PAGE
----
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I am having 2D line segments. My goal is to make different closed polygons. But, in here, I want to select most outer line segments when there are few parallel line segments stay closed to each other. with different line combinations, I can make different closed polygons.I was thinking and struggling to know how to get most outer lines as I need the polygon which make by outer most lines. (Polyogns are at the end constructed by intersecting adjoying line segments.) I was thinking to get a large bounding box containing all segments and get the centroid and then find the perpendicular distances to each line. In this process, I found nearby line segments which oriented close to each other (i.e. near parallel lines). So, from those nearby parallel lines I want outer most one. (that is red one). But If I used the centroid and compare the distnaces, then longest distance (among nearby parallel lines) does not give correct outer most line when more concave and convex turns exist as some cases outer most (red) one does not give by the longest distance. What I have is; end point coordinates of each line segments. (that is vector data)

So, I am looking for some good way to get most outer line segments from nearby parallel lines. For you to understand I have attached a sample data which i have. The most outer line segments are shown in red color. finally this red lines give me the boundary of my polygon. So, I want to get red lines out of corresponding nearby parallel black lines.

NOTE: My line segments are oriented into different direction. And not only to X & Y axes. Also, nearby lines donot make always 90 or 180 angles with adjacent lines.

please suggest me a method. thanks in advance

for example, if A,B and C,D are nearby parallel line segments. then outer most line should be B and C. But, If i compare distances from centroid (O), then I can get C as outer most, but B can not get as distance from O to B is smaller than O to A. My method fails in this type of spots. So, look alternatives..

enter image description here

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do you have only lines parallel to axis ? –  Grigor Gevorgyan Feb 15 '13 at 11:54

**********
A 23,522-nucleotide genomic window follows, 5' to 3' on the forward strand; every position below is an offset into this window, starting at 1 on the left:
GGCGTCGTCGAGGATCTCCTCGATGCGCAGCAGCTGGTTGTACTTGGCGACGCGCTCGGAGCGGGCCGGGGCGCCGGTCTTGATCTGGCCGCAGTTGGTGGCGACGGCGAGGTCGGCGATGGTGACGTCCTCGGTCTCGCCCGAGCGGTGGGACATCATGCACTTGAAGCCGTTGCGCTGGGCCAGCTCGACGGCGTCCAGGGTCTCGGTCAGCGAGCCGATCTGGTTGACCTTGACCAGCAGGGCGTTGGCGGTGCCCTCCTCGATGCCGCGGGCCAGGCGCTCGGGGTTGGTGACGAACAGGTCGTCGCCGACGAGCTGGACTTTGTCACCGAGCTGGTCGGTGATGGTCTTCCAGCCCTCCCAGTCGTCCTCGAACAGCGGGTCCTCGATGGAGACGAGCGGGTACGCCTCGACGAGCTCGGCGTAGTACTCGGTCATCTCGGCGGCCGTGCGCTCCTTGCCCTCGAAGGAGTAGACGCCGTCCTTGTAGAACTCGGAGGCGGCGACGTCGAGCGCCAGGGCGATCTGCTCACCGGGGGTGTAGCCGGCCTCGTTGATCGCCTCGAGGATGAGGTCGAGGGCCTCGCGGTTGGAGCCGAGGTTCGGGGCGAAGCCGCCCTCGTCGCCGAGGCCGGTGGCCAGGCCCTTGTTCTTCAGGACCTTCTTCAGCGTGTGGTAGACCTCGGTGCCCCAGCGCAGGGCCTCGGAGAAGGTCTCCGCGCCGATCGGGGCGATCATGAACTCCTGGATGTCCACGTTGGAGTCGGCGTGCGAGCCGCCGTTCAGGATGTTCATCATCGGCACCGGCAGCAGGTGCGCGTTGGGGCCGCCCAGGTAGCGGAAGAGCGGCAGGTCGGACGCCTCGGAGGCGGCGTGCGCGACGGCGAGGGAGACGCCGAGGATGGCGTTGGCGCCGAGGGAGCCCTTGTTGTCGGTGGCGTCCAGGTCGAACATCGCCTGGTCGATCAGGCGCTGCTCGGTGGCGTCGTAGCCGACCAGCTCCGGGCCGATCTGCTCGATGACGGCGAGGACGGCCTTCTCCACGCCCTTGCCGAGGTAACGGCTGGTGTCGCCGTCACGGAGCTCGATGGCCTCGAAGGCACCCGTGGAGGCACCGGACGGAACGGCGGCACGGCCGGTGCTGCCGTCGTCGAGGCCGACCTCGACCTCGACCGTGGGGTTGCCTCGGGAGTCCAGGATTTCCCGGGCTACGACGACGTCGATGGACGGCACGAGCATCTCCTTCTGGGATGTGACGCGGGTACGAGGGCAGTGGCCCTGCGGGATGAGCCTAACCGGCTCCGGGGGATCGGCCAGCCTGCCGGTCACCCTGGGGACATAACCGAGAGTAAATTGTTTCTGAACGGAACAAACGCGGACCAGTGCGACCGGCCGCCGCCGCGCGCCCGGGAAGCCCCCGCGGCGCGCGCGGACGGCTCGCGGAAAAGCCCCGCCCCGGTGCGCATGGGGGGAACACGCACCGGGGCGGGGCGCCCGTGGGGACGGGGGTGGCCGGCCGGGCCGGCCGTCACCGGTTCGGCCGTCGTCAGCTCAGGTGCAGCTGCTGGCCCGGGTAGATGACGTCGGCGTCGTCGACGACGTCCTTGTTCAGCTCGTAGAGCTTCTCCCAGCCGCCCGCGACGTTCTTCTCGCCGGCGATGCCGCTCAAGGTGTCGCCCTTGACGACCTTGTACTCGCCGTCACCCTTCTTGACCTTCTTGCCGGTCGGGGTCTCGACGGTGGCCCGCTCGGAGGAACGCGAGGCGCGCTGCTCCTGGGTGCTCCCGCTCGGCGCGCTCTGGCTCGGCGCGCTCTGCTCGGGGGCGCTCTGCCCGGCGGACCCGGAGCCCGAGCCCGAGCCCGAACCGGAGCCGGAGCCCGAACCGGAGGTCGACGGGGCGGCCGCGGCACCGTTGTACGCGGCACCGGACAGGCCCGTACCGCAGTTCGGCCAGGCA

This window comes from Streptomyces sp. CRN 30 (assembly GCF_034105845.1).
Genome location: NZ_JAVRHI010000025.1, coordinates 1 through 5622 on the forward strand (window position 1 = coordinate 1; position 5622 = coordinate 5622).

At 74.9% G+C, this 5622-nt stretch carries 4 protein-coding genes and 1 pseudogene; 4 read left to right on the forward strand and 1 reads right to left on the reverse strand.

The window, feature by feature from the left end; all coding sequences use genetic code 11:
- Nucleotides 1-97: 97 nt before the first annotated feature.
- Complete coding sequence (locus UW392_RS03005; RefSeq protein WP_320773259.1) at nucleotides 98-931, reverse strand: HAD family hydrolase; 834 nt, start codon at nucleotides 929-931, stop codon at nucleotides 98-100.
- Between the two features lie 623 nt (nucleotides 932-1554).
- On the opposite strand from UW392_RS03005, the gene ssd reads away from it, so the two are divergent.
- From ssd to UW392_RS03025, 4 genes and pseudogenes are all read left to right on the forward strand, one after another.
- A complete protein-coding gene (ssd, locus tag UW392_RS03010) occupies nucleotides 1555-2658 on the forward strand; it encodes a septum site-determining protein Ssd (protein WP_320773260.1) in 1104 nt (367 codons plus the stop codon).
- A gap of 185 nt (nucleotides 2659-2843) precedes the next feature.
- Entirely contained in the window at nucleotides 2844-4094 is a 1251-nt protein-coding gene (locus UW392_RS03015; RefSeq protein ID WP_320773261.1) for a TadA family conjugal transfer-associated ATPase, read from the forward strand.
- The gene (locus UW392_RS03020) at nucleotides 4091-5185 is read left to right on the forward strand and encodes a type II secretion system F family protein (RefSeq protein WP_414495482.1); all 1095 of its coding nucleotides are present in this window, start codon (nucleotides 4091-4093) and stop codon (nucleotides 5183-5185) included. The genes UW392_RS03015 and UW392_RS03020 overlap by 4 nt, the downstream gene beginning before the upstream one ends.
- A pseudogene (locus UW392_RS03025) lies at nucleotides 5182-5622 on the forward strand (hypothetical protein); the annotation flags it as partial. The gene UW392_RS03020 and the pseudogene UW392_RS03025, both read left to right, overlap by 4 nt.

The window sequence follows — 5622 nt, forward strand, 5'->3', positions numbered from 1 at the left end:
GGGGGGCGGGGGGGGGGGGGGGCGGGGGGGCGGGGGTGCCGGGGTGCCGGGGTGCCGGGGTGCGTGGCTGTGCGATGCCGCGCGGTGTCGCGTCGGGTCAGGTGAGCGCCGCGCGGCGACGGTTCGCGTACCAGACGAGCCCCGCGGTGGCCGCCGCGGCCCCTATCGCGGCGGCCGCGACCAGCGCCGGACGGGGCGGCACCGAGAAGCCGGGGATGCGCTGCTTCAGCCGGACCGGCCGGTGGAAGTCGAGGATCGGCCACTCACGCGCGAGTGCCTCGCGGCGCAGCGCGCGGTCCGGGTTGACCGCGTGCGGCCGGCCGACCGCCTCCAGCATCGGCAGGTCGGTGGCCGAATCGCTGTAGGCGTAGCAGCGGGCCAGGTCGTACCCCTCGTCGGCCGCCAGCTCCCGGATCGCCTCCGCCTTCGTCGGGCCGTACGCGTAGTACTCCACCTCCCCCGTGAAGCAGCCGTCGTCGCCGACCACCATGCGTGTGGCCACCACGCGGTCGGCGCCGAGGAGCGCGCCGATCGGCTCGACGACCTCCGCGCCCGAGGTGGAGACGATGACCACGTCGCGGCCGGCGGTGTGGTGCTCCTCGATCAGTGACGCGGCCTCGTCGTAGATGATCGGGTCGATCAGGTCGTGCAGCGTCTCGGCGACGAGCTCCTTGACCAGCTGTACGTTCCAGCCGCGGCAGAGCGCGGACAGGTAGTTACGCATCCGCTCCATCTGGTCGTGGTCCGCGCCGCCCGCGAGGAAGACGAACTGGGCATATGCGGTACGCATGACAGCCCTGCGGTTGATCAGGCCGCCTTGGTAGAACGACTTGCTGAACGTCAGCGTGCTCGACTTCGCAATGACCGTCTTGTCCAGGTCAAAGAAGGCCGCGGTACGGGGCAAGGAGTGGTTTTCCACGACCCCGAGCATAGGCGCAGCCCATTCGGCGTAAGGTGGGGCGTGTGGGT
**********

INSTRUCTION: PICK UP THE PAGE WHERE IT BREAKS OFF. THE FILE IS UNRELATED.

@Grigor Gevorgyan: no, my lines are not always parallel to XY axes. some are oblique to axes. –  niro Feb 15 '13 at 12:18
    
It's not very clear to me what you mean with "the outer line segments". Do you mean the outer ones per group nearby parallel lines? Or the outer lines of the entire polygon? –  Wouter van Nifterick Feb 15 '13 at 12:42
    
In order to this make sense you need to do the following: describe the exact operation you want to perform, "outer line segments" is not a good description. After doing that, be nice and include the output of the input example based on this exact description. –  mmgp Feb 15 '13 at 12:48
    
I will update the post soon. sorry for the inconveniences –  niro Feb 15 '13 at 12:56
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1 Answer

A general way to find lines is using the Hough Transform.

http://en.wikipedia.org/wiki/Hough_transform

However, the sample data you give has lines parallel to the axes. I don't know if that is the nature of all of your data, but if it is then the Hough Transform basically breaks down to simply summing up the intensities by rows for lines parallel to the x-axis and summing by columns for lines parallel to the y-axis.

You will end up with two 1D arrays, one with row sums and one with column sums. Since the lines are black and the foreground is white, local minimums in these arrays will represent line locations along each axis. Since you only need the outer lines, you do not have to sum every column/row - just start at the edges of the image and compute the sums until you hit a local min. Once you have the line's placement on the axis, you can traverse that cut of the axis in the image to find the endpoints of the line.

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My data are in vector format. because of the confusion, I update my image. –  niro Feb 15 '13 at 12:47
    
I see. If that's the case then this isn't a suitable answer... perhaps you should remove the image-processing tag? –  Matteo Mannino Feb 15 '13 at 14:40
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